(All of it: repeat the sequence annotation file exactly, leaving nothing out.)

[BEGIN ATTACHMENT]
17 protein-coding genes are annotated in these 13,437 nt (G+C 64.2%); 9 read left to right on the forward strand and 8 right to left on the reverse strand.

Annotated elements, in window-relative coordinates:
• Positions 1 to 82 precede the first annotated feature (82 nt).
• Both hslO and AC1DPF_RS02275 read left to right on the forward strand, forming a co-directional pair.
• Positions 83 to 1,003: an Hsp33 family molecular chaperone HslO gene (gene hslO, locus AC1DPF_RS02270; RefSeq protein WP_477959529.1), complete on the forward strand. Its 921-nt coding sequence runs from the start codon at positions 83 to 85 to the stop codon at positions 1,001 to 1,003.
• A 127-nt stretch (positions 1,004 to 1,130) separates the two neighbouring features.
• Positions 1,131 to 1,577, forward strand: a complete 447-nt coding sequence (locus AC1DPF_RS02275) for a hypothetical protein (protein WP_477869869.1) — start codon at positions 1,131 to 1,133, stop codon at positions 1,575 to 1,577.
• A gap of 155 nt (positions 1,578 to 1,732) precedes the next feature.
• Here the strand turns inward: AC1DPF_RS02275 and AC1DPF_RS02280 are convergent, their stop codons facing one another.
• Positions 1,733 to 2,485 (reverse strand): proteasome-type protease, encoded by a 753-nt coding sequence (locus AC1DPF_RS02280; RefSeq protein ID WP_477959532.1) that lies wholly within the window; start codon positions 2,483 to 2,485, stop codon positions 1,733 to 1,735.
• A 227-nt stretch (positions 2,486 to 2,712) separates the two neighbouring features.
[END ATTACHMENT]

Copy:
17 protein-coding genes are annotated in these 13,437 nt (G+C 64.2%); 9 read left to right on the forward strand and 8 right to left on the reverse strand.

Annotated elements, in window-relative coordinates:
• Positions 1 to 82 precede the first annotated feature (82 nt).
• Both hslO and AC1DPF_RS02275 read left to right on the forward strand, forming a co-directional pair.
• Positions 83 to 1,003: an Hsp33 family molecular chaperone HslO gene (gene hslO, locus AC1DPF_RS02270; RefSeq protein WP_477959529.1), complete on the forward strand. Its 921-nt coding sequence runs from the start codon at positions 83 to 85 to the stop codon at positions 1,001 to 1,003.
• A 127-nt stretch (positions 1,004 to 1,130) separates the two neighbouring features.
• Positions 1,131 to 1,577, forward strand: a complete 447-nt coding sequence (locus AC1DPF_RS02275) for a hypothetical protein (protein WP_477869869.1) — start codon at positions 1,131 to 1,133, stop codon at positions 1,575 to 1,577.
• A gap of 155 nt (positions 1,578 to 1,732) precedes the next feature.
• Here the strand turns inward: AC1DPF_RS02275 and AC1DPF_RS02280 are convergent, their stop codons facing one another.
• Positions 1,733 to 2,485 (reverse strand): proteasome-type protease, encoded by a 753-nt coding sequence (locus AC1DPF_RS02280; RefSeq protein ID WP_477959532.1) that lies wholly within the window; start codon positions 2,483 to 2,485, stop codon positions 1,733 to 1,735.
• A 227-nt stretch (positions 2,486 to 2,712) separates the two neighbouring features.